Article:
79 of 138 commercial and First Nations communal fisheries will be affected

Spawning sockeye salmon, a species of pacific salmon, are seen making their way up the Adams River in Roderick Haig-Brown Provincial Park near Chase, B.C., Tuesday, Oct. 14, 2014. THE CANADIAN PRESS/Jonathan Hayward
Catches and returns of chinook salmon, pictured, are declining through parts of their range. Black Press Media file photo

Pacific salmon recovery report gives 32 recommendations to reverse salmon declines

Report caps an investigation into B.C.’s declining salmon populations

Catches and returns of chinook salmon, pictured, are declining through parts of their range. Black Press Media file photo
Rock scalers work at the site of a massive rock slide on the Fraser River near Big Bar, west of Clinton, B.C., on Wednesday July 24, 2019. Fisheries officials are forecasting more migrating salmon will successfully pass through a massive rock slide zone on British Columbia's Fraser River north of Lillooet this summer. THE CANADIAN PRESS/Darryl Dyck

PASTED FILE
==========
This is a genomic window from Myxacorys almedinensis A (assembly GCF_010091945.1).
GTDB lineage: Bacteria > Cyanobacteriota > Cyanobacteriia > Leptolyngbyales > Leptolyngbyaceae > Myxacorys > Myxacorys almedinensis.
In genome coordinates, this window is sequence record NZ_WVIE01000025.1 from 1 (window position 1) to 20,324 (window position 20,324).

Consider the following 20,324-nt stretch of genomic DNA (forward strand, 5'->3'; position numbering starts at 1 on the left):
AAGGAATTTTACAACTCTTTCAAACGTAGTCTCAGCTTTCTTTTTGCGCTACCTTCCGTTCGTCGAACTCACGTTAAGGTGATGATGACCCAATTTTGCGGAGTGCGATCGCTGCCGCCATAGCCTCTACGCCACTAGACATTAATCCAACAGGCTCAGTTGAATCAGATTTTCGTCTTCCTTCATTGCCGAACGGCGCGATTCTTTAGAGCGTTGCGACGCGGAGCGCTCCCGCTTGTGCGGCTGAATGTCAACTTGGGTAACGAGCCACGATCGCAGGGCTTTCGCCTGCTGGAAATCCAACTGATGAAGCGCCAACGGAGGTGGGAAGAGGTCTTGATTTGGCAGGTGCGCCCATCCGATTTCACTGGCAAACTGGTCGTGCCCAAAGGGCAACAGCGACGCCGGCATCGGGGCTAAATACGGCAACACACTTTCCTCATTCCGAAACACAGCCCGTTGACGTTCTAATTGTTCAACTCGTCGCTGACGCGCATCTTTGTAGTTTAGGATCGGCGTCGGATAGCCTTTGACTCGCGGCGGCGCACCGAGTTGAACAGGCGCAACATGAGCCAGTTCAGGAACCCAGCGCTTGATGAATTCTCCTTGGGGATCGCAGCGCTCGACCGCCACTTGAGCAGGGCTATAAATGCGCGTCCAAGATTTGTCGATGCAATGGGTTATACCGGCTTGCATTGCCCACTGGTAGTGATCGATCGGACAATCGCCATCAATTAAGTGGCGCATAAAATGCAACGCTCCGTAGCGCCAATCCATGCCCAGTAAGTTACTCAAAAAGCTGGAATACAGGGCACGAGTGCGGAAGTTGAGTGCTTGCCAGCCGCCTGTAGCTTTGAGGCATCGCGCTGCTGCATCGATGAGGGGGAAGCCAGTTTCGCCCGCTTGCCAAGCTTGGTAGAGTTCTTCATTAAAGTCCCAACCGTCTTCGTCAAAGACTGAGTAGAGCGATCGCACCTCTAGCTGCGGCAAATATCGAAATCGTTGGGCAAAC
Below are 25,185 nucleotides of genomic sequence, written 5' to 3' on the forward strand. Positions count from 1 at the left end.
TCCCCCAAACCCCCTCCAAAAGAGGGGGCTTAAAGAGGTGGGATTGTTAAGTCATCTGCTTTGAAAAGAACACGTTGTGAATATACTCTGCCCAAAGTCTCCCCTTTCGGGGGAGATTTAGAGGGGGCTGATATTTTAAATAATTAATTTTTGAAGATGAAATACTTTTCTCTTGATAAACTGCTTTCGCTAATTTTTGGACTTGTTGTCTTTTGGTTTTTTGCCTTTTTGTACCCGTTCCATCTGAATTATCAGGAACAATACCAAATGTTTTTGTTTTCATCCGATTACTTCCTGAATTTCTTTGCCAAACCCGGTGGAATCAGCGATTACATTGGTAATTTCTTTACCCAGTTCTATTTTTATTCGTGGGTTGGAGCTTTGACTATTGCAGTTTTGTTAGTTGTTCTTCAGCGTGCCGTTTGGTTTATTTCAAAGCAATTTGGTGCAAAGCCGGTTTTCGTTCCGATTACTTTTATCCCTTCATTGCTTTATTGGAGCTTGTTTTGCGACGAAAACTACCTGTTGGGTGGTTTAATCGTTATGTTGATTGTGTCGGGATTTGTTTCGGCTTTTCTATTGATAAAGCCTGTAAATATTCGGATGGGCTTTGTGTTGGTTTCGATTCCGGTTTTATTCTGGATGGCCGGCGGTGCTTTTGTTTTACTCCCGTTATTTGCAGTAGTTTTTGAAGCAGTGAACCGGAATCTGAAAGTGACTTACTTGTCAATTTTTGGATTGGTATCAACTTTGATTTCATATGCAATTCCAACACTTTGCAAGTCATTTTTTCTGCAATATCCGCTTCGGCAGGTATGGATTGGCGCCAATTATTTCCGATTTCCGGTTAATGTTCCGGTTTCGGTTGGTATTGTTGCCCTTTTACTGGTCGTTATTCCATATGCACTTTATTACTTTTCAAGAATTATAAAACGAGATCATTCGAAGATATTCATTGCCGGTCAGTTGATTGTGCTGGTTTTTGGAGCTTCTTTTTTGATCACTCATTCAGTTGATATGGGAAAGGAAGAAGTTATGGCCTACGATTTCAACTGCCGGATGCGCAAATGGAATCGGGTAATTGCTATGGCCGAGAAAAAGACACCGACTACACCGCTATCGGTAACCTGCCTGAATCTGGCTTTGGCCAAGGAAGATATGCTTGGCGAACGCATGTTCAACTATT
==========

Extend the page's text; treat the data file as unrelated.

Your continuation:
Improved fishway, lower flow raises salmon migration hopes at Big Bar rock slide

Thousands of migrating Fraser River salmon expected to be able to pass through the area

Rock scalers work at the site of a massive rock slide on the Fraser River near Big Bar, west of Clinton, B.C., on Wednesday July 24, 2019. Fisheries officials are forecasting more migrating salmon will successfully pass through a massive rock slide zone on British Columbia's Fraser River north of Lillooet this summer. THE CANADIAN PRESS/Darryl Dyck
An Atlantic salmon is seen during a Department of Fisheries and Oceans fish health audit at the Okisollo fish farm near Campbell River, B.C., Wednesday, Oct. 31, 2018. THE CANADIAN PRESS /Jonathan Hayward

Farmed salmon virus source, amplifies disease transmission in wild salmon: B.C. study

Mordecai said evidence is mounting that B.C. aquaculture operations pass the virus to wild salmon

An Atlantic salmon is seen during a Department of Fisheries and Oceans fish health audit at the Okisollo fish farm near Campbell River, B.C., Wednesday, Oct. 31, 2018. THE CANADIAN PRESS /Jonathan Hayward
For every male sockeye salmon that doesn’t make it back to its spawning grounds, at least two, sometimes three females die, says findings from a recent UBC study. (Courtesy Photo/MC Martin)

Study uncovers B.C. female salmon dying 2x the rate of males

Dr. Scott Hinch predicts the disparity will become more prominent in coming years, calls upon the DFO to help ease their migration journey

For every male sockeye salmon that doesn’t make it back to its spawning grounds, at least two, sometimes three females die, says findings from a recent UBC study. (Courtesy Photo/MC Martin)